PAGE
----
"He Knew How To Get The Job Done"

Veteran CBS-er Rita Braver remembers Ed Bradley from the beginning of his career in Washington. -- Ed.
(CBS)
It's hard to imagine a world without him. He was the consummate correspondent: smart, curious, compassionate, humorous and impartial. But Ed Bradley's presence was what really set him apart. Somehow, when you were around him, even in the days before he became famous, Ed just seemed like "somebody." True, he was tall and handsome, but it was more than that. He just projected confidence and integrity. Soon after he joined the CBS News Washington Bureau in 1974, we were assigned to work together on a hostage taking at the Federal Court House in Washington. I was a producer at the time, and frankly worried about how someone who had just arrived in the city could cover such a big story. But within a few hours, Ed figured out all of the right people to contact, and it seemed that everyone wanted to talk to him and give him information. It was obvious that he knew how to get the job done.

After distinguishing himself on the Jimmy Carter presidential campaign, Ed was named White House Correspondent. When I occasionally joined him on the road to produce his political pieces, I saw how people just gravitated to him. By that time I had worked with a number of other CBS reporters, and none of them ever caused the stir that Ed did, walking through an airport. I was not surprised in later years as his work for CBS Reports and 60 Minutes became nationally recognized. I knew the kind of thought and hard work that went into his stories.

When I moved from Producer to Correspondent in 1983, Ed was one of the first CBS veterans to call to congratulate me.. In later year we were assigned to be the two major floor reporters for the 1996 convention…which can be quite competitive, as there is a limited amount of air time. It was my first time, but Ed had been to many other conventions. When I got to our workspace, I saw that Ed's producers had put up signs that said, "BRADLEY RULES," "GO, ED, GO," "WE WILL TAKE THE CONVENTION," "BRADLEY'S THE BEST," and lots of other slogans, meant (good naturedly, I think) to put me in my place. My team wanted to counter with similar banners bragging about me. Instead, I asked them to put up signs that said, "YOU GO FIRST, MR. BRADLEY," "I AGREE WITH WHATEVER ED SAYS" and "THANKS DAN, BUT ED KNOWS A LOT MORE ABOUT THAT THAN I DO." When Ed walked in he burst out laughing, hugged me…and through the whole convention went out of his way to share the spotlight.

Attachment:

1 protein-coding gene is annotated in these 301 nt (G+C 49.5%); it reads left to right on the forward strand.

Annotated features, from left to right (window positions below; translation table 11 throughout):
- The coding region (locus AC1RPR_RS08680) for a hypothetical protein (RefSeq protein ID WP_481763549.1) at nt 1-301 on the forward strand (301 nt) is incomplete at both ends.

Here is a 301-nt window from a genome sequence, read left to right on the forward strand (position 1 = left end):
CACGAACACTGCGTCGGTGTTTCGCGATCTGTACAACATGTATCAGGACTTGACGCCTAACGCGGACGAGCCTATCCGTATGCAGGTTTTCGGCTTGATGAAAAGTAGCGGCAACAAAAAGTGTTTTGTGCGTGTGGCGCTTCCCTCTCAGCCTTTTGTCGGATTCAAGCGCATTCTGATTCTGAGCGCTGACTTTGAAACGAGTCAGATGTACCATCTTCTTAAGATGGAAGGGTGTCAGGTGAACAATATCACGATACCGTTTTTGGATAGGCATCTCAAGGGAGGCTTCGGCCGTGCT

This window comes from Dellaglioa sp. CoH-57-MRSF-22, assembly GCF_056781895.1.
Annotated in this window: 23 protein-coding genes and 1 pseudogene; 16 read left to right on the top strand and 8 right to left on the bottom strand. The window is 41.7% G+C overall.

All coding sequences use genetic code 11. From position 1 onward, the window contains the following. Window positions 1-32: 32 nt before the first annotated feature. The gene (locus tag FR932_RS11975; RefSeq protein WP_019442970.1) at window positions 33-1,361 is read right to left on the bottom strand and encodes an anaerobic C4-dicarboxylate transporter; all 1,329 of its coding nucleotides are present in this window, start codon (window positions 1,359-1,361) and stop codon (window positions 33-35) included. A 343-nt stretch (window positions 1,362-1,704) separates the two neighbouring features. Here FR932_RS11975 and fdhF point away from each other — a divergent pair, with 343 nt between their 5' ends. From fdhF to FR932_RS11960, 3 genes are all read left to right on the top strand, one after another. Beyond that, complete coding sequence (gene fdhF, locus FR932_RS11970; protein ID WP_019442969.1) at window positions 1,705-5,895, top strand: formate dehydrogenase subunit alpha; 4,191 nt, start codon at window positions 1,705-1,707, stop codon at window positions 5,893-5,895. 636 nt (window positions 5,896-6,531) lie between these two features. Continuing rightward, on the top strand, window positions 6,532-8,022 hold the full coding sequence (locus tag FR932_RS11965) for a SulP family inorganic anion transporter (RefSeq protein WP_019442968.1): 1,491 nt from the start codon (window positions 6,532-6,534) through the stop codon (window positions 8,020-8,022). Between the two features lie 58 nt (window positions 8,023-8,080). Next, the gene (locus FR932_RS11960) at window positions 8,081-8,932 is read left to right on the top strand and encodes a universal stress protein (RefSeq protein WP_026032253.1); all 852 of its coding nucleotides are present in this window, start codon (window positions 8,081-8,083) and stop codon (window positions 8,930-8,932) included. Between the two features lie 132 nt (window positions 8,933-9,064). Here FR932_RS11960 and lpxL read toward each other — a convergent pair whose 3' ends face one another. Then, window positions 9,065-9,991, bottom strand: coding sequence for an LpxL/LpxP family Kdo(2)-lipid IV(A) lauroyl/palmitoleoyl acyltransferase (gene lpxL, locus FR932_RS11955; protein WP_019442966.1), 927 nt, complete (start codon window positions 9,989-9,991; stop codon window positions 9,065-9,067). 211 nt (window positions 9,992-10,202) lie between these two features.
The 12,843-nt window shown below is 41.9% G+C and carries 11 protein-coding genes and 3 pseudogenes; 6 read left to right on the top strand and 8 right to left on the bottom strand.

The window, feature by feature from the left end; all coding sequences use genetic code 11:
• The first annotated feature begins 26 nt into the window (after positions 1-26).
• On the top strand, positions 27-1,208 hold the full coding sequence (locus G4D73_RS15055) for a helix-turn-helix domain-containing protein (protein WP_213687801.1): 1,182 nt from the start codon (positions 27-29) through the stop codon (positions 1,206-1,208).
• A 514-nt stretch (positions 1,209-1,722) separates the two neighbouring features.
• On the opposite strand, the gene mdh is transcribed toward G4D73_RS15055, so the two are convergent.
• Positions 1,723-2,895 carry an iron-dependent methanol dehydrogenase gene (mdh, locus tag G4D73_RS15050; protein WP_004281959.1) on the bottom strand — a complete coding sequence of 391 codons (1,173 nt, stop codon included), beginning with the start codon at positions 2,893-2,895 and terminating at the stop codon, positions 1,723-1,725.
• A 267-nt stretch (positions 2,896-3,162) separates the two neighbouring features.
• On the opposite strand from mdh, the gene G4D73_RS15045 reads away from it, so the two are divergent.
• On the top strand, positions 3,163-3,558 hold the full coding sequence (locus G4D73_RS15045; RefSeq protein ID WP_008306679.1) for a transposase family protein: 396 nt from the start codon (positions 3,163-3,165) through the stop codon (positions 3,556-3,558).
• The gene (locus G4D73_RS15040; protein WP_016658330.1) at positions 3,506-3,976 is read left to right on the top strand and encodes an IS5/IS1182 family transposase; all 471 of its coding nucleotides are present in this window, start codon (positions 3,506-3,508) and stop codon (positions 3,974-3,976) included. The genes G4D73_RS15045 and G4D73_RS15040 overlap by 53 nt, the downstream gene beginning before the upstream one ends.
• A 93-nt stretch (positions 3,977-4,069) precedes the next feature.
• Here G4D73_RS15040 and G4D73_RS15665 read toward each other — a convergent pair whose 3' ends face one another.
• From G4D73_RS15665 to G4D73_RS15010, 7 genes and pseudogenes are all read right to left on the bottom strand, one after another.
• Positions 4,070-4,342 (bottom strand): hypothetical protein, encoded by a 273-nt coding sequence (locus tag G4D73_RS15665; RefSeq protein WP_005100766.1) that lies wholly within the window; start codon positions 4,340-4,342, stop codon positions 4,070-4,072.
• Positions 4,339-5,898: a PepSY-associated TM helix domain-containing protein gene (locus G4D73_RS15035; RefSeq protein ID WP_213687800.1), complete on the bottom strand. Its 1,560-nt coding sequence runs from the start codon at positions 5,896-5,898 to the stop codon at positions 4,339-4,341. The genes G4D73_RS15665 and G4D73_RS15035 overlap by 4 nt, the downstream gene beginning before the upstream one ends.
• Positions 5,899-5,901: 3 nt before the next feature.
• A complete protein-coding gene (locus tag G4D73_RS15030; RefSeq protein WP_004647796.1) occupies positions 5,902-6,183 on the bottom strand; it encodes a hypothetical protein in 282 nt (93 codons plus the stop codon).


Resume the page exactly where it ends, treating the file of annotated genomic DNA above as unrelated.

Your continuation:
Ed was a kind and generous colleague, who would send nice notes about some of my pieces on the CBS News broadcast, Sunday Morning, where I now work. I would also e-mail him when I liked his 60 Minutes stories, as I did after his recent, brilliant investigative report on the Duke Lacrosse Team case. I still have his reply: "Many thanks for your kind words. The six months left us all exhausted." We now know that Ed had reason to be exhausted. He was working intensely while battling leukemia. But true to form, Ed never mentioned a word about it. He was too busy doing his job.